Assignment 2 — Data Modeling and Schema Design

This assignment involves several aspects of data modeling and schema design:

This is purely a paper and pencil (or vi or emacs) assignment — no programming is involved.

Part 1: Create a data model for a university

You are going to model a university. Some of the obvious entities are:

Your model also has to describe each Offering of a course, e.g. COMP115 in the Spring 2018 semester. An Offering of a Course is taught by one Professor, assisted by zero or more TAs. Associated with a course offering are details of evaluation: a set of tasks (exams, assignments), each with a weight. For example, the tasks might be:

These details may vary from one semester to the next, so you need to model this information to be associated with Course Offerings, not Courses. Your model also has to record each student's score (between 0 and 100) for each of these tasks.

With all of this information, the data model does not have to include the student's grade for the course, as it can be computed from the scores on each task. (Since this assignment is about data modeling and not querying, you won't need to write the query that computes the final grade.)

Part 1.1: Entity/Relationship diagram

Create an Entity/Relationship model for the university database. Your work should be in the form of an Entity/Relationship diagram, using the notation discussed in class (boxes for entities, labels or diamonds for relationships). For binary relationships, connecting lines should include arrows to indicate the one side of a relationship, as shown here.

A diagram prepared with a drawing tool would be ideal. Export your drawing as a JPG or PNG file, don't submit the Office document. If you must draw by hand, please be very concerned with legibility, and take a clear photo with no reflections or shadows.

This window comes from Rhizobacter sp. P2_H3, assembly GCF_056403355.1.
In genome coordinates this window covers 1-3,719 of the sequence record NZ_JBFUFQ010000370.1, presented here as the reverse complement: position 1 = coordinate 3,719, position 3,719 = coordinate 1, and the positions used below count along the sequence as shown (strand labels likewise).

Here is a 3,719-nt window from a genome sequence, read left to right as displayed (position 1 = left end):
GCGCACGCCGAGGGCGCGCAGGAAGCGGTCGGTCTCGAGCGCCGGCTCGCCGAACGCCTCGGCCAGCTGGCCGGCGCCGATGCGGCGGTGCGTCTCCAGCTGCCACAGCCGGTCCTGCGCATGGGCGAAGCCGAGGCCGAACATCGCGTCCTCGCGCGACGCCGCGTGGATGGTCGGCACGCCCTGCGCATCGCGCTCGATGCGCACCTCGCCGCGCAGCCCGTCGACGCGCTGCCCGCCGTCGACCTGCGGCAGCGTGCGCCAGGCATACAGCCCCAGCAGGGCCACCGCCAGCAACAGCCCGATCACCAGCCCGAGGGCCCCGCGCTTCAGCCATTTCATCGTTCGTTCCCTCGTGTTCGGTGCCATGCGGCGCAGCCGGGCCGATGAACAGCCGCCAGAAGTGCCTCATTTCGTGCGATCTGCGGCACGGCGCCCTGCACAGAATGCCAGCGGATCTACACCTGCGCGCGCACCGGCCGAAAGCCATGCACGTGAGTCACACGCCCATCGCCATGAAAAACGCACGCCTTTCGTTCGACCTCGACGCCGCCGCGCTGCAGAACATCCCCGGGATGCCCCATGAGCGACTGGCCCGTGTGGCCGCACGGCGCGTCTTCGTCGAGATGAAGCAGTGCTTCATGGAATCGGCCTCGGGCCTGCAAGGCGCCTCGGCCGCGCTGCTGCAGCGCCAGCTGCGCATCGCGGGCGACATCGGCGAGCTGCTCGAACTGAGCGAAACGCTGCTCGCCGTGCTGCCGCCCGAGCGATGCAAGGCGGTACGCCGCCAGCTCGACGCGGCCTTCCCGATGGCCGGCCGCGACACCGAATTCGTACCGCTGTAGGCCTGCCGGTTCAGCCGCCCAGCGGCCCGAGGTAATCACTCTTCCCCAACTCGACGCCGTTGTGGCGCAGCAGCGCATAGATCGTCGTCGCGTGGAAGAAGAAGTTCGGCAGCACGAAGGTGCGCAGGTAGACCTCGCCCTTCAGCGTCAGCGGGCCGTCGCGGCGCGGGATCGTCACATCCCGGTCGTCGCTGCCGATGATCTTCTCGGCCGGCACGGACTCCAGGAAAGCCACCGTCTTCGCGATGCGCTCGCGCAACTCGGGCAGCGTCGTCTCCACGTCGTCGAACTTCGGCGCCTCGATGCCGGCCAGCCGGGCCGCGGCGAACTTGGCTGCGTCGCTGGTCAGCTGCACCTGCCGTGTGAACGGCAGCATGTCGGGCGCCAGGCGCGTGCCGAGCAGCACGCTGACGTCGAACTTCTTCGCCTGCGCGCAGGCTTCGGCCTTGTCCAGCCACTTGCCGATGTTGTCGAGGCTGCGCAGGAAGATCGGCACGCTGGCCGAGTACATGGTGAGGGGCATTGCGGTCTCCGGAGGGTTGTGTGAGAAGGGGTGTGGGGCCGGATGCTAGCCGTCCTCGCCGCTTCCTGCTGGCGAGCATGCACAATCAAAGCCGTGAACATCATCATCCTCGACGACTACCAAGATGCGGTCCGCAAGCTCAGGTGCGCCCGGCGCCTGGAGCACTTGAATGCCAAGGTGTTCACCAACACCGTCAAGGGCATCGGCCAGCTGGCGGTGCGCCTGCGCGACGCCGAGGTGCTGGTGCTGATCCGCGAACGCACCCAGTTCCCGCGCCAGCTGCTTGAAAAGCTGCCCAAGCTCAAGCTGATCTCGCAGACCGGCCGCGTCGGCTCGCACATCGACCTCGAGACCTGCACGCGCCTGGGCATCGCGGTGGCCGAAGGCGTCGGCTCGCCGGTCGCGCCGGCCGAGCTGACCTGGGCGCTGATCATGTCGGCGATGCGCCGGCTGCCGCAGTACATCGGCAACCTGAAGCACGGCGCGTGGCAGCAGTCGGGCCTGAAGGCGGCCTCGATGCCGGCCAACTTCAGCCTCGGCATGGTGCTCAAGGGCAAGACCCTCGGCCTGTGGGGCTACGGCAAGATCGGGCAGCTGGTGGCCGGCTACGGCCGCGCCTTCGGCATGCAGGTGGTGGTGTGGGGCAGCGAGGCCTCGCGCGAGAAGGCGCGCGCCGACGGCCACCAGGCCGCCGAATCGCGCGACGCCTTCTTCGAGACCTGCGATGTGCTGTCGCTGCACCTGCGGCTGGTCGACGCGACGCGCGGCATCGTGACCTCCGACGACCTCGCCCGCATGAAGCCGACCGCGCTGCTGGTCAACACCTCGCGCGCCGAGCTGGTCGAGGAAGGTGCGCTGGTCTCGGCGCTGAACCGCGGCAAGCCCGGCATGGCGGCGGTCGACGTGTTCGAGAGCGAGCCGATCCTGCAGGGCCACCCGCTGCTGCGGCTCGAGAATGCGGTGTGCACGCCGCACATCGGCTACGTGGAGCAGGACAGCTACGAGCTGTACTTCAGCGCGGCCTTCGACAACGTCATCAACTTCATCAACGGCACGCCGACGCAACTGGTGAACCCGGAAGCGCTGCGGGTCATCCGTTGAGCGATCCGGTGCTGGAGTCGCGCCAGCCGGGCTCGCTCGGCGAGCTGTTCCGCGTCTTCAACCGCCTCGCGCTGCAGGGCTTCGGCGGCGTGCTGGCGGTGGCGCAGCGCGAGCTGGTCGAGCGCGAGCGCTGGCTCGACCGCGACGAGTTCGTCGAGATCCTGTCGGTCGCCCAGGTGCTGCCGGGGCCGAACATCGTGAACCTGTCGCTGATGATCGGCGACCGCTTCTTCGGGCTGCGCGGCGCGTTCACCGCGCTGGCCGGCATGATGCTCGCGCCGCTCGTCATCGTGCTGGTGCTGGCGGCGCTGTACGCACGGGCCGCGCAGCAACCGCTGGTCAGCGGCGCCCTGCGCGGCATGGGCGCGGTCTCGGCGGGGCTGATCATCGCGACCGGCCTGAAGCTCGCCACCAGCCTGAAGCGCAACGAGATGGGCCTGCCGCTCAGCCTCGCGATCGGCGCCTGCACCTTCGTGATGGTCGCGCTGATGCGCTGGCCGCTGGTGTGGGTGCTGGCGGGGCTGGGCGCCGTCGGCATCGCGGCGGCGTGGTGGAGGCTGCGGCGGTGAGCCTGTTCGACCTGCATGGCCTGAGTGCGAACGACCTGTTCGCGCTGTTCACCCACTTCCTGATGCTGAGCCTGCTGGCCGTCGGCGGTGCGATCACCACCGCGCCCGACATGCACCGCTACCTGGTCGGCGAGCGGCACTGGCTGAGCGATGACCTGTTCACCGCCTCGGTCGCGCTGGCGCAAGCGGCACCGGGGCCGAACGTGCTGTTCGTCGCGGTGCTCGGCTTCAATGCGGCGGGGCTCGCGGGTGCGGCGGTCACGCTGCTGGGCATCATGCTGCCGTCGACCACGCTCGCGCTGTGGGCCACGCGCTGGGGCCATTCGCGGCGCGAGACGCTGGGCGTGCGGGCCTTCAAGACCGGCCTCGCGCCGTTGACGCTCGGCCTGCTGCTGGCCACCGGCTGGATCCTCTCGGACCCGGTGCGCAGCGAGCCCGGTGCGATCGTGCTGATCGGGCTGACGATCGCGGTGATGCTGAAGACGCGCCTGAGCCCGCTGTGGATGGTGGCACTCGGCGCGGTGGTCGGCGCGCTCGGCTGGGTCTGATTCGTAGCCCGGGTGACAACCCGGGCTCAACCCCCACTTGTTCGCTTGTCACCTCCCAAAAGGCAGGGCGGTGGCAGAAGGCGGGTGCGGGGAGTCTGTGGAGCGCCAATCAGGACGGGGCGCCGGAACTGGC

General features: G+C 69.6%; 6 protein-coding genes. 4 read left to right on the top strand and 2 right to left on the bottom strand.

Part 1.2: List of Entity Attributes

For each entity, list the attributes. Don't include the attributes in the diagram, list them separately, in tabular form.

Part 2: Database schema

Part 2.1: DDL

Provide a database schema corresponding to your Entity/Relationship model. This should be provided as DDL: a set of CREATE TABLE statements, (and possibly ALTER TABLE statements), and should be as complete as possible: column names, column types, constraints, primary keys, foreign keys.

Think carefully about the primary keys for each table. While it is always possible to use a surrogate key (e.g., a generated integer, or a UUID), you should also consider using natural keys when possible. For example, should the primary key of a Course be the course's catalog number or a surrogate (artificial) key?

Part 2.2: Discuss primary keys

Write a short discussion of how you designed the primary keys in your schema. What are the reasons for introducing surrogate keys? You don't have to discuss every table individually, as that would probably be repetitive. Just describe your general approach.

Part 3: Ruling out FDs based on data

Functional dependencies rule out certain states of a table. For example, if Y → Z applies to table T(Y, Z), then T can't have both rows (1, 10) and (1, 20). So if you look at data, you can rule out certain functional dependencies. If you see rows (1, 10) and (1, 20), then obviously Y → Z does not hold.

Part 3.1: Enumerate all possible functional dependencies for a 3-column table

Suppose we have a table with three columns, X, Y, and Z.

Enumerate all of the non-trivial functional dependencies that could possibly exist with this table, (e.g. X, Y → X is trivial because X is a subset of (X, Y)).

For example, a table with two columns has two possible non-trivial dependencies, X → Y and Y → X.

Part 3.2: Which functional dependencies are ruled out by this data?

Suppose the tables has these rows:


Of the functional dependencies you enumerated, which ones can be eliminated by examining this data?

Part 3.3: Same question, less data

Suppose, instead, the table has just these two rows:


What FDs can you rule out due to this data?

Part 3.4: Same question, much less data

Suppose, instead that the table is empty. What FDs can you rule out now?

Part 4: BCNF decomposition

For each of the following problems, do the following:

Part 4.1: Problem 1

Table columns: V, W, X, Y, Z.

Functional dependencies:

Part 4.2: Problem 2

Table columns: W, X, Y, Z.

Functional dependencies:


Here is a list of the items to be submitted for this assignment: